During a reference interview with a first-year student, most librarians concentrate on normalising confusion and creating a welcoming space as they do answering the questions.  As academic spaces, libraries invest in student-centred design for services and function; when supporting academic colleagues we attempt to understand context to which solutions can be linked.

Unsurprisingly, open education finds a home in many university libraries.  Their remit includes the organisation, access, and maintenance of knowledge resources, and is usually accompanied by supporting infrastructure and staffing (despite consistently conservative or diminishing budget allocations). 

Open education meets pragmatic library needs such as mitigating library expenditure by transitioning to open texts, reducing workload by using existing OER, or accessing low-cost, openly licenced professional learning.

Open licencing affords unique opportunities that connect academic staff with learning and teaching approaches (such as open assessment), and position the library as a key stakeholder in learning design. Furthermore, these partnerships often yield scholarship and research outcomes, raising the profile of librarians-as-researchers.

However, openness is – like libraries – foundationally aligned with social equity. Openness reduces barriers to access and increases participation in education, equalises readership and access to information, and addresses systemic issues of financial inequality and educational attainment. For librarians – exposed to the ‘macro-view’ of the university through interactions with students from all disciplines – it is difficult not to respond with empathy to trends that reinforce inequality.

Our failing in open advocacy is often untempered empathy. Many library-run OER workshops can be summarised as ‘a solution looking for a problem’, presenting openness as a self-evident good without necessarily considering the audience. The results are workshops populated by ‘the usual suspects’ and an inability to sustain open practices beyond small pockets of already-dedicated practitioners.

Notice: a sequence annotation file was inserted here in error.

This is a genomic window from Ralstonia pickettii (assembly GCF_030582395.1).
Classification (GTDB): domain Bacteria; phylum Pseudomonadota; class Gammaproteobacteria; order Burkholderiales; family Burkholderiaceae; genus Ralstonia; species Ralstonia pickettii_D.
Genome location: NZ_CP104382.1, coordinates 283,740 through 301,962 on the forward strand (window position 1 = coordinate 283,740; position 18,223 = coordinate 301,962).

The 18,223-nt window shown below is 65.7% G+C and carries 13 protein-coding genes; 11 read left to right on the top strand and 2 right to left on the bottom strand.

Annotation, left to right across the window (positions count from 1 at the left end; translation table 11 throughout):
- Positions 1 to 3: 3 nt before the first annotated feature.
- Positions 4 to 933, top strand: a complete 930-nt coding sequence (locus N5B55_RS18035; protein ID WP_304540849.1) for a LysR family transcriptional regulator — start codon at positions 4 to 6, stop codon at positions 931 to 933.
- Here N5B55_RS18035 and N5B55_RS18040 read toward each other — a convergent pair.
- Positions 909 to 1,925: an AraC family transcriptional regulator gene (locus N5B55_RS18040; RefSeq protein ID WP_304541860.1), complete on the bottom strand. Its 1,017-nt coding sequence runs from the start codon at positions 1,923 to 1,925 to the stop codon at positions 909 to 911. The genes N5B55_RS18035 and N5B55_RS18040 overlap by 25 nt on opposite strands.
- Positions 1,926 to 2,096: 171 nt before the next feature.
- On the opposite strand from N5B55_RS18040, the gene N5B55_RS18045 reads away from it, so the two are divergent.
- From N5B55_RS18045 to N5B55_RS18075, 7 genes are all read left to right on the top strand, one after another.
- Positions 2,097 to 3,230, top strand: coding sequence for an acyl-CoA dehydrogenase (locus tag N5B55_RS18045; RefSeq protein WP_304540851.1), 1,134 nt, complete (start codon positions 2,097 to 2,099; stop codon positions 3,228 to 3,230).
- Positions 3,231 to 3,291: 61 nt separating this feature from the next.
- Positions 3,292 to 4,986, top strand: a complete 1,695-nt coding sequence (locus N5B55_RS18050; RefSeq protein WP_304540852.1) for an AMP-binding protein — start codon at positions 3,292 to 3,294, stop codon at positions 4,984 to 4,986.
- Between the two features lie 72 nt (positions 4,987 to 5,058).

Starting with OA Week, I’d like to propose that ‘It matters how we open knowledge’ refers to our engagement as much as processes, policy, and infrastructure.

Professor Geoff Scott, when speaking at an ACODE Institute introduced the mantra ‘Listen, Link, Lead’. When advocating for sustainable change, he encouraged the audience to actively ‘listen’ to, and understand the context of others. Then ‘link’ the challenges to new approaches that directly influence a positive outcome for the individual.  Lastly, is the opportunity to ‘lead’ the change and build momentum based on success.

Transforming open education from ‘open as library business’ to ‘open as everyone’s business’ requires empathy and connection. 

Take time this week to review your strategies.  Do you ‘listen, link, lead’? Have you unintentionally excluded teams from your initiatives, and are there opportunities for collaboration (such as Learning Designers, Student Services, the Student Guild)? 

The unique affordances of openness lie in reuse, remix, and repurposing content to suit local contexts and learner needs. Perhaps, using the lens of empathy, we explicitly consider our skills as librarians with similar affordances.

Take the opportunity to share and learn this week by reflecting on your practices in the Comments.

Reference:

Byock, I. (2012). The best care possible: a physician’s quest to transform care through the end of life. New York. Avery. 


Delighting in diversity in the digital domain

By AJ Penrose, Multimedia Developer, Digital Learning, RMIT University Library. Contact: amanda.penrose@rmit.edu.au

The world might not actually be any more diverse than it’s always been, but goodness, doesn’t it seem that way?! Thanks to increased visibility, advocacy and celebration of our differences, diversity has become an important part of our digital lives.

retro housewife waves at husband and child from kitchen doorway

Fortunately, we’re becoming more aware that what we see around us shapes our expectations of society. We’re getting better at representing diversity (it’s been a while since I’ve seen a white, tie-wearing male kiss a housewife goodbye as he heads to the office… WandaVision excepted!) but we can do a lot more.

Image by ArtsyBee https://pixabay.com/illustrations/retro-housewife-family-greeting-1321068/

Here are some examples of inclusive practices that you can incorporate into your digital projects right now.

Inclusive language

Use non-gendered and non-Western names for the characters in your examples and activities. Online baby-name lists are a fabulous and readily available resource.

Include they/them pronouns along with she/her and he/his. You can do this when the gender of the person you’re referring to isn’t relevant, when you want the sentence to be inclusive of all genders, or if you want to represent a character as non-binary.

Representation

Describe or illustrate your characters using diverse:

  • physiological or mental functional capacities
  • genders, sexes and sexualities
  • cultures and traditions
  • ages  
  • socio-economic backgrounds
  • body shapes, skin colours, hair and clothing choices